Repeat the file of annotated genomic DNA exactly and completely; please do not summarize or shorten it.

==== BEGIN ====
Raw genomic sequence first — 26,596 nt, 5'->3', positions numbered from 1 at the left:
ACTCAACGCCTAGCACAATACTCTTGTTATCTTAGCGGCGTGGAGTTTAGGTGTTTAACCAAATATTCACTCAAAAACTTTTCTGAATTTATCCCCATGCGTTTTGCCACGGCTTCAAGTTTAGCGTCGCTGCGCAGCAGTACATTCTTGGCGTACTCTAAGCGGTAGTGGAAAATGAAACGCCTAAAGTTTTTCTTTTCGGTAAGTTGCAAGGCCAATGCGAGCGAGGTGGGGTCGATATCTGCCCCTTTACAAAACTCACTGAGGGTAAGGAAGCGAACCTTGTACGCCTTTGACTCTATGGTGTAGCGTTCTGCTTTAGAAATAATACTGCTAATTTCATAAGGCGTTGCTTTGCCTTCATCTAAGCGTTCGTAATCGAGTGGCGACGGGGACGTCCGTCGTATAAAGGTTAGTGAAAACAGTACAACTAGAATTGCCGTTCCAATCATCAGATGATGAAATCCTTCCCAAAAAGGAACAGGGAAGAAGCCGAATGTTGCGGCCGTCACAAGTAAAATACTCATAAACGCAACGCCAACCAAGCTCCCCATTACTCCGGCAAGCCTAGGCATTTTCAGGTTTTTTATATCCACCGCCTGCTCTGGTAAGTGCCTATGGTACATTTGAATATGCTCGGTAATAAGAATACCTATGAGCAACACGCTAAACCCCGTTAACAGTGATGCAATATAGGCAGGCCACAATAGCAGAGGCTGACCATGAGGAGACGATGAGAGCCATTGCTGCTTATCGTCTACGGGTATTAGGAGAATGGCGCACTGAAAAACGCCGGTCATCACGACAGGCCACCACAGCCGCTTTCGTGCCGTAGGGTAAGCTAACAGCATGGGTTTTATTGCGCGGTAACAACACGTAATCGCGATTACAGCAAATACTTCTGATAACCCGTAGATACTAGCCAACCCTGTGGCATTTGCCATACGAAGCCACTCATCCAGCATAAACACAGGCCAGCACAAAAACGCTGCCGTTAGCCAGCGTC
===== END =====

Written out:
Raw genomic sequence first — 26,596 nt, 5'->3', positions numbered from 1 at the left:
ACTCAACGCCTAGCACAATACTCTTGTTATCTTAGCGGCGTGGAGTTTAGGTGTTTAACCAAATATTCACTCAAAAACTTTTCTGAATTTATCCCCATGCGTTTTGCCACGGCTTCAAGTTTAGCGTCGCTGCGCAGCAGTACATTCTTGGCGTACTCTAAGCGGTAGTGGAAAATGAAACGCCTAAAGTTTTTCTTTTCGGTAAGTTGCAAGGCCAATGCGAGCGAGGTGGGGTCGATATCTGCCCCTTTACAAAACTCACTGAGGGTAAGGAAGCGAACCTTGTACGCCTTTGACTCTATGGTGTAGCGTTCTGCTTTAGAAATAATACTGCTAATTTCATAAGGCGTTGCTTTGCCTTCATCTAAGCGTTCGTAATCGAGTGGCGACGGGGACGTCCGTCGTATAAAGGTTAGTGAAAACAGTACAACTAGAATTGCCGTTCCAATCATCAGATGATGAAATCCTTCCCAAAAAGGAACAGGGAAGAAGCCGAATGTTGCGGCCGTCACAAGTAAAATACTCATAAACGCAACGCCAACCAAGCTCCCCATTACTCCGGCAAGCCTAGGCATTTTCAGGTTTTTTATATCCACCGCCTGCTCTGGTAAGTGCCTATGGTACATTTGAATATGCTCGGTAATAAGAATACCTATGAGCAACACGCTAAACCCCGTTAACAGTGATGCAATATAGGCAGGCCACAATAGCAGAGGCTGACCATGAGGAGACGATGAGAGCCATTGCTGCTTATCGTCTACGGGTATTAGGAGAATGGCGCACTGAAAAACGCCGGTCATCACGACAGGCCACCACAGCCGCTTTCGTGCCGTAGGGTAAGCTAACAGCATGGGTTTTATTGCGCGGTAACAACACGTAATCGCGATTACAGCAAATACTTCTGATAACCCGTAGATACTAGCCAACCCTGTGGCATTTGCCATACGAAGCCACTCATCCAGCATAAACACAGGCCAGCACAAAAACGCTGCCGTTAGCCAGCGTC